Early traumatization and psychopathy in female and male juvenile offenders

  • Krischer M
  • Sevecke K
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Childhood traumatization is expected to have a significant impact on the development of antisocial and aggressive behavior in adulthood. Psychopathy as a syndrome that can predict future violent and aggressive behavior in adults is therefore believed to be associated with early traumatization. The association between early childhood victimization and violence might at least be mediated through psychopathy. The present study examined the relationship between early emotional, physical or sexual trauma and neglect and psychopathy in incarcerated delinquent female and male juveniles using the Childhood Trauma Questionnaire (CTQ) and the Psychopathy Checklist-Youth Version (PCL-YV). A sample of detained adolescents (n = 185) was compared to adolescent students (n = 98). Also, gender differences were analyzed with respect to the association of trauma and psychopathy. As expected, our analyses revealed higher scores of traumatization in delinquent juveniles compared to school adolescents. Hypothesized relationships between physical traumatization and the PCL-YV total score could be confirmed among criminal boys, but not among delinquent girls. Results, therefore, indicated that an association exists between early physical, but also emotional traumatic experience and psychopathy in detained boys. In girls, however, other family-related variables, such as non-parental living arrangements, seemed to be more influential in developing the psychopathy syndrome than traumatization. © 2008 Elsevier Inc. All rights reserved.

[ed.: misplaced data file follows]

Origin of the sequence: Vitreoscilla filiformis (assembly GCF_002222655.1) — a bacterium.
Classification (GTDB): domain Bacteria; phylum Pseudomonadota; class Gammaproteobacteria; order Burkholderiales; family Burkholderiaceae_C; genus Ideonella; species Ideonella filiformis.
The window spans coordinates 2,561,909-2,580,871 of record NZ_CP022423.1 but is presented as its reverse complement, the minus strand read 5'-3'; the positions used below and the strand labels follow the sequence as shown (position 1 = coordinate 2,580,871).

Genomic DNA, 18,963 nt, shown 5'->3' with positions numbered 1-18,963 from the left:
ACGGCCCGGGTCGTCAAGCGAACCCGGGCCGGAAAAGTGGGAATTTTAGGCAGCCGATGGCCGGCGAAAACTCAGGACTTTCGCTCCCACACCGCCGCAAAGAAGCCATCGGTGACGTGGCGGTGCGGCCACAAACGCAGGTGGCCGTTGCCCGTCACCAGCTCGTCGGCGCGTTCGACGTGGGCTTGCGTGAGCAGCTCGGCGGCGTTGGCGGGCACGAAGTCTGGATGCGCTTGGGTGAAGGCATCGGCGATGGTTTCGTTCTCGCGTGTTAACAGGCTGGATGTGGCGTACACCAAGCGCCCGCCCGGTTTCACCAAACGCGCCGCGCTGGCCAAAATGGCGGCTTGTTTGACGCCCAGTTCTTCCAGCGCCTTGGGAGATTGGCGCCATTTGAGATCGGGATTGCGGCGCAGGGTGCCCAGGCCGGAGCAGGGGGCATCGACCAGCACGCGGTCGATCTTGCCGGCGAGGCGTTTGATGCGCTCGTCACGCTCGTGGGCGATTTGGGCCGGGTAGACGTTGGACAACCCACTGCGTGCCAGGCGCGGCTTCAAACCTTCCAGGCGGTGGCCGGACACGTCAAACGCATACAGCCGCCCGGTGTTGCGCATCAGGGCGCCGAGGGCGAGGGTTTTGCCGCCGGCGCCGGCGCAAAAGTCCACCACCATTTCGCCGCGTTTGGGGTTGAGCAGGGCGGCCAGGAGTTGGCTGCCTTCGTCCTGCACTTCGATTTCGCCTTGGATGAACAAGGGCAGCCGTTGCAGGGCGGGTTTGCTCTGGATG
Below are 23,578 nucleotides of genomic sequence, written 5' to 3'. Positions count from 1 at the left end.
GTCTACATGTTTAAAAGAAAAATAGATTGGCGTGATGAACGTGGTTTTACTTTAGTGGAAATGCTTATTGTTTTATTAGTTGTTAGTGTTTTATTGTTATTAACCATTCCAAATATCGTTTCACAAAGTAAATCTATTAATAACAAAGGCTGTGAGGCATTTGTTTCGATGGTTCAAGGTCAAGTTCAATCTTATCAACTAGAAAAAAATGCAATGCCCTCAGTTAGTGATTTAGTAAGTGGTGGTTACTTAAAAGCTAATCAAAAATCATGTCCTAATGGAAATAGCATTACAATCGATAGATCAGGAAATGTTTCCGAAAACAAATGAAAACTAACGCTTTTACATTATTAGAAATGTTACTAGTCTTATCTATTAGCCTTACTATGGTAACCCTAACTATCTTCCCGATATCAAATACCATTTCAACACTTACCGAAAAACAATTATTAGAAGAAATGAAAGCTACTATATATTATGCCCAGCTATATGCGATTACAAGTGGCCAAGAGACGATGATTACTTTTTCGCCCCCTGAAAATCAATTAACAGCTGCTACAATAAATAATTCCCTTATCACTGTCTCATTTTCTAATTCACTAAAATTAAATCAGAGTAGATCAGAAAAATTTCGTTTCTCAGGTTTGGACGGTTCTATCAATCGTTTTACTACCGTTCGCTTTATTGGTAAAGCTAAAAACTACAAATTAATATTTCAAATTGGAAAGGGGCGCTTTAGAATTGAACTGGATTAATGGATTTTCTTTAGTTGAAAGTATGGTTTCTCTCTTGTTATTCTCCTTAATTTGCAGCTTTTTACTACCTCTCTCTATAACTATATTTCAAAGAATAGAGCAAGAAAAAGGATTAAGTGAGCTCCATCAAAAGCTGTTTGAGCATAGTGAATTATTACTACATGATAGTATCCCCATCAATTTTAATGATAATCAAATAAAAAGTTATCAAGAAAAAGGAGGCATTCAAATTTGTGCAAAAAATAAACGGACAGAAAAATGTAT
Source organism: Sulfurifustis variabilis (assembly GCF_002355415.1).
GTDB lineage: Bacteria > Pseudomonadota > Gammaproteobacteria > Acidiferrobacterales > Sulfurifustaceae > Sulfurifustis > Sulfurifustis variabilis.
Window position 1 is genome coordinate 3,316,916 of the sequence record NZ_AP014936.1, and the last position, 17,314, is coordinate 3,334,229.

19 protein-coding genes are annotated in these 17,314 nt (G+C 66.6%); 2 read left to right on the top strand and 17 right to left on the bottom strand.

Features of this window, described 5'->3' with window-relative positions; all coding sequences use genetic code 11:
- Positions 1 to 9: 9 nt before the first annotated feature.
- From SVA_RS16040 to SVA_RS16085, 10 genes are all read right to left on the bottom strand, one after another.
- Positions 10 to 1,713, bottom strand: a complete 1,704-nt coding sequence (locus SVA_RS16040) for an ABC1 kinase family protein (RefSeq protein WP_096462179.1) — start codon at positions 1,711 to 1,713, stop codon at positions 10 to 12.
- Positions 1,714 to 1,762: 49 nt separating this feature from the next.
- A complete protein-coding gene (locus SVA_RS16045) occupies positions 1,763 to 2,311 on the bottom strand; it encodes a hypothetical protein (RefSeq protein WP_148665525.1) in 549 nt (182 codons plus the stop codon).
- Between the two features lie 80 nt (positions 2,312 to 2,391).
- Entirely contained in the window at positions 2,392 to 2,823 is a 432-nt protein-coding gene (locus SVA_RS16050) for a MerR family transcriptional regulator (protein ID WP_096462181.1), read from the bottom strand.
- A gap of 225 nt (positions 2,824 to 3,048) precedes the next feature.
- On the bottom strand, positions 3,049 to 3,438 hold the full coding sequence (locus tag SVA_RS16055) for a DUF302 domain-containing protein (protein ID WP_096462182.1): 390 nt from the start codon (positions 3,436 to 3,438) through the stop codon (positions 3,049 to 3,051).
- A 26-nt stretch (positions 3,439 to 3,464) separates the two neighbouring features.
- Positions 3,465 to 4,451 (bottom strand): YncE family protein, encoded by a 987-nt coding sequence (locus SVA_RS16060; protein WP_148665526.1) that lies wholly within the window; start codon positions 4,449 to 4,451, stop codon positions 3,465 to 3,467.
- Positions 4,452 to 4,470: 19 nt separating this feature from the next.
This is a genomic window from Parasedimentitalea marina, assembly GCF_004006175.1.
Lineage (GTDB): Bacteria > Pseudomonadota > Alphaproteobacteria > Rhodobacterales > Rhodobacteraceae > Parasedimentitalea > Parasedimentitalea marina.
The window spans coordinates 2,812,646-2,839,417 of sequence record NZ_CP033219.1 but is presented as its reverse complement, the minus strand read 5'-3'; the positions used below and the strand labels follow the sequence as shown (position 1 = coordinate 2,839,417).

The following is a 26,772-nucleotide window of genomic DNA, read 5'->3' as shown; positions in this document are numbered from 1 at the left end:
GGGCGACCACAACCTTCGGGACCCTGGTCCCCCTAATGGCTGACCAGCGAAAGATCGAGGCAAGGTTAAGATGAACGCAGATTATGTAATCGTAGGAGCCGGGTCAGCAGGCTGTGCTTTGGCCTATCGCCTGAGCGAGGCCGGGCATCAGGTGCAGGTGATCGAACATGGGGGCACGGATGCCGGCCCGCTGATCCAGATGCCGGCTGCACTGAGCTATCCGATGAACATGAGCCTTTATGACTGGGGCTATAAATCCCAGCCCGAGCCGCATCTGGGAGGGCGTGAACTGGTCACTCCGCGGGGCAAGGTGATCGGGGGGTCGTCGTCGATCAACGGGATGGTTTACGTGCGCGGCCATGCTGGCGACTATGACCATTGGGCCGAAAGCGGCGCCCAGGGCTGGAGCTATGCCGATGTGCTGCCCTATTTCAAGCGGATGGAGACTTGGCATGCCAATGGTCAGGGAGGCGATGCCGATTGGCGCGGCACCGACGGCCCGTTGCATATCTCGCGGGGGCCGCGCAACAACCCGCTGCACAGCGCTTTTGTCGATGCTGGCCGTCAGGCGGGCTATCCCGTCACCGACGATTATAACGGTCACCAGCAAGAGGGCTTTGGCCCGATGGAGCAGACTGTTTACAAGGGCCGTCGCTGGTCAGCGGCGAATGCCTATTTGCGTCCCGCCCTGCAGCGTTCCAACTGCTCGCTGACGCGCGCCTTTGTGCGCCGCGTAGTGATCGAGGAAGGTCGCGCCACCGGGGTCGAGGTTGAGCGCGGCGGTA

Author-supplied keywords

  • Adolescents
  • Delinquency
  • Gender differences
  • Psychopathy
  • Traumatization

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  • Maya K. Krischer

  • Kathrin Sevecke

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